A bacterial strain was found which caused a plague epidemic in Europe in the 14th century

A group of researchers from the Max Planck Institute for Human History Science conducted various analyses of the genomes of the remains of people who lived from the 14th to the 17th century to find out where the strain of Yersinia pestis appeared, which caused a severe and widespread plague epidemic that shook Europe in the 14th century, an epidemic nicknamed Black Death.

The epidemic killed more than 60% of Europe’s population and spread very widely from the Black Sea to Central Europe. According to historians, the first traces of the first symptoms of the disease can be found in time in 1346 and geographically in the territory connected with the Volga region in Russia.

However, it has not been possible to understand whether the pandemic was caused by a single bacterial source or was introduced into Europe from several sources, such as travelers. After a genomic analysis of 34 human remains buried in 10 different places in Europe, from Russia to France, researchers found that the first traces of the pandemic appeared in the city of Laishevo, Volga region of Russia.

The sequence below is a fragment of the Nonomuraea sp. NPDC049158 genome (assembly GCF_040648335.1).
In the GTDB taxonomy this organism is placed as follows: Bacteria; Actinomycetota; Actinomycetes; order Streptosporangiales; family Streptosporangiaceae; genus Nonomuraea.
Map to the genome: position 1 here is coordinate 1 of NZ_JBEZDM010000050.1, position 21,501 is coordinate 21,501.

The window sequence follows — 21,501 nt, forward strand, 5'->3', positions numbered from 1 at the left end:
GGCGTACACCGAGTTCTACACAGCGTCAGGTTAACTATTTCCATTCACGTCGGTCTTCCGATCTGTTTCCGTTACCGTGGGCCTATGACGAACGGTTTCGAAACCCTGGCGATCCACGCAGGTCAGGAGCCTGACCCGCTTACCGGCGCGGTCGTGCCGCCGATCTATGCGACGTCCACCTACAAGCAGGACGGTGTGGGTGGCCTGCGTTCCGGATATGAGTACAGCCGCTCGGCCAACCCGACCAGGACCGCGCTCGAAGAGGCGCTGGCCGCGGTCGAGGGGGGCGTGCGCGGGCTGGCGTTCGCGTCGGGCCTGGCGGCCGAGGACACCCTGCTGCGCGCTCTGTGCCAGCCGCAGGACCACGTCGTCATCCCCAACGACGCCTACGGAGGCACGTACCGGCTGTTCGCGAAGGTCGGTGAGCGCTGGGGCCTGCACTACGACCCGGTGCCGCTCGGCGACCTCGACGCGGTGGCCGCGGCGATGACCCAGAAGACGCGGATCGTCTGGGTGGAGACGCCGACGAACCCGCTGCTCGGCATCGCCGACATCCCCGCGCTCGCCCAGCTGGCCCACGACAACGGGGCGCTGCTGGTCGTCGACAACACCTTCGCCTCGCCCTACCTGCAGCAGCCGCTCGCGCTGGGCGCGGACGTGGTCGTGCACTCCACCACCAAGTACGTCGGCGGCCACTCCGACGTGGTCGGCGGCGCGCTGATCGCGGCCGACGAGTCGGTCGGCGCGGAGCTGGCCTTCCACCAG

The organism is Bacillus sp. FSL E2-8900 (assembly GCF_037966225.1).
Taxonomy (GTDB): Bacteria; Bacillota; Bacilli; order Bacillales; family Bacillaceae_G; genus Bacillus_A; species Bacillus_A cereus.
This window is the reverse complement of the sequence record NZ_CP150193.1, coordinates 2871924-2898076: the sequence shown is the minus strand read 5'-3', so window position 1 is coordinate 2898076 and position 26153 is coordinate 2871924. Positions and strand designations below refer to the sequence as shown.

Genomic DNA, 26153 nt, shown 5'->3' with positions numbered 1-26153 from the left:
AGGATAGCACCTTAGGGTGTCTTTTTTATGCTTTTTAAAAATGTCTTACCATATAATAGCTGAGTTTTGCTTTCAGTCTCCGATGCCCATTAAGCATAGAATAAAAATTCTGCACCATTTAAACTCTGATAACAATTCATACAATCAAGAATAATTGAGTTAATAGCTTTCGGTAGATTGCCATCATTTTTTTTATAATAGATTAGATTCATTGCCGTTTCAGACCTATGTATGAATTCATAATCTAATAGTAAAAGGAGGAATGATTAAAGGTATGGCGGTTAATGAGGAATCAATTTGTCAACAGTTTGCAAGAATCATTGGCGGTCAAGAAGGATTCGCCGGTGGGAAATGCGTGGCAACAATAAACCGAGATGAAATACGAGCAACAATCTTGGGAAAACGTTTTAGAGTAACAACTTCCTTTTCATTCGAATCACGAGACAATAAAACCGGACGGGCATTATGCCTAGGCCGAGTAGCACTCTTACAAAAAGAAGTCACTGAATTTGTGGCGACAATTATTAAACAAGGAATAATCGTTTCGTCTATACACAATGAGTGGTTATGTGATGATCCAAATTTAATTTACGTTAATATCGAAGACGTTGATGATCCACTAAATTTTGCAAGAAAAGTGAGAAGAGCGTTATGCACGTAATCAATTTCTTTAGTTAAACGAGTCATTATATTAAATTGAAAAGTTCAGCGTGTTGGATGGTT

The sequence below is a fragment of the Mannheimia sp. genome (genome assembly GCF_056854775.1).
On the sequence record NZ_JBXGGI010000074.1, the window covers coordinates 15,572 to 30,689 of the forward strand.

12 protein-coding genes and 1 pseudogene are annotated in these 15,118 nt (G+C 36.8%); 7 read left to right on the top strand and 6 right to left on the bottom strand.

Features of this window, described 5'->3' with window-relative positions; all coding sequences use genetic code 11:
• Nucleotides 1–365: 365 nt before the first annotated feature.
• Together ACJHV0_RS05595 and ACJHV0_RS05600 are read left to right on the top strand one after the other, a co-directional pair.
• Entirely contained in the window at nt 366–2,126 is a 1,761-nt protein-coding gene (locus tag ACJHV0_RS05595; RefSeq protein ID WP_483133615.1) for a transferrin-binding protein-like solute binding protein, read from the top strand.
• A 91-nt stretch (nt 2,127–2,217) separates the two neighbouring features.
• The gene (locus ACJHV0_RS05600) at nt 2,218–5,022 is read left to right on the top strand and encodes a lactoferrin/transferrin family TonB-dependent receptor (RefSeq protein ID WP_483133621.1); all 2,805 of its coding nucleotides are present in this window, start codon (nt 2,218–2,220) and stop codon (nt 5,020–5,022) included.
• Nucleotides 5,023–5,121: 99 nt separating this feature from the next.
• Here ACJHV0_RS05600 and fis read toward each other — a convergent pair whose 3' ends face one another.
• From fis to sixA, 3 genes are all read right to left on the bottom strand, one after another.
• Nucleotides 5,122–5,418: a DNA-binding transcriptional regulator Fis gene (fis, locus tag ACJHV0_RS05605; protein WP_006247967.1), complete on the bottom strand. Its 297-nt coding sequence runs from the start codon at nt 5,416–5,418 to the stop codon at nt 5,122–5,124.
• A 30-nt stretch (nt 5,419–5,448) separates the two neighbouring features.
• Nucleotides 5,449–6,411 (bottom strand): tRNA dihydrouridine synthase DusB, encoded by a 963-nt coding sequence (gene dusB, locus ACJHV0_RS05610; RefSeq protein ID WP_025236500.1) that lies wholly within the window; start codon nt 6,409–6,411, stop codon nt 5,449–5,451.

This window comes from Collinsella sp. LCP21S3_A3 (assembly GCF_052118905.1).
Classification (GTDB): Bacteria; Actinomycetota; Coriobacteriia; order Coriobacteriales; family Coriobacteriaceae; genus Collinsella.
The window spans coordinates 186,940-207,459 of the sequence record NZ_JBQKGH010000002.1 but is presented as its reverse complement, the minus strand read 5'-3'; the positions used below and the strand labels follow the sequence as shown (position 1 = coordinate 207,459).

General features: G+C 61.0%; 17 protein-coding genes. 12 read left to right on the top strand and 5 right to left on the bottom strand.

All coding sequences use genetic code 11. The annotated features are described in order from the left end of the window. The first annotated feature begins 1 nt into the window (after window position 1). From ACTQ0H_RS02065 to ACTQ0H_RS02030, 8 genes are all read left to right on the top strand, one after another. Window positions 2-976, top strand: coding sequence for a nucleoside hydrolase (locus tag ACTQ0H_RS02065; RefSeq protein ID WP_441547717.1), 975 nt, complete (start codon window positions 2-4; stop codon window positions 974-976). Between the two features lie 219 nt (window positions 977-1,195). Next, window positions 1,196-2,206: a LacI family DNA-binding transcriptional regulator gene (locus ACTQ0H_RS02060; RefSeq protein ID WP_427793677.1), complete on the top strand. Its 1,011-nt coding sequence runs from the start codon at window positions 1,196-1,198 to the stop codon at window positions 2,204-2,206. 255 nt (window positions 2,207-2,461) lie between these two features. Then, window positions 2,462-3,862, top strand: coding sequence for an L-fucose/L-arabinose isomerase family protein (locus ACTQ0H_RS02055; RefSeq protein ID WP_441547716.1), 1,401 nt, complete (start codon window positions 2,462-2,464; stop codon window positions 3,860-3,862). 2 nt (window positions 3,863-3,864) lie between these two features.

The remains found in this area indicate the presence of a “generic” strain of Yersinia pestis compared to all other analyzed genomes, which differed only by a single mutation, allowing plague to spread throughout Europe.

It is not yet possible to understand whether this strain can be considered “zero” in absolute terms, since the same strain can be obtained from other regions, such as Asia.

However, once the plague had begun to spread in Europe, it was one strain that caused it to spread, and researchers believe that this was what was found in Laishevo, which then probably spread through rodents.

The researchers noted a certain lack of genetic diversity in the timing of plague spread and the low diversity of the epidemic itself after the first appearance of bacteria from Eastern Europe.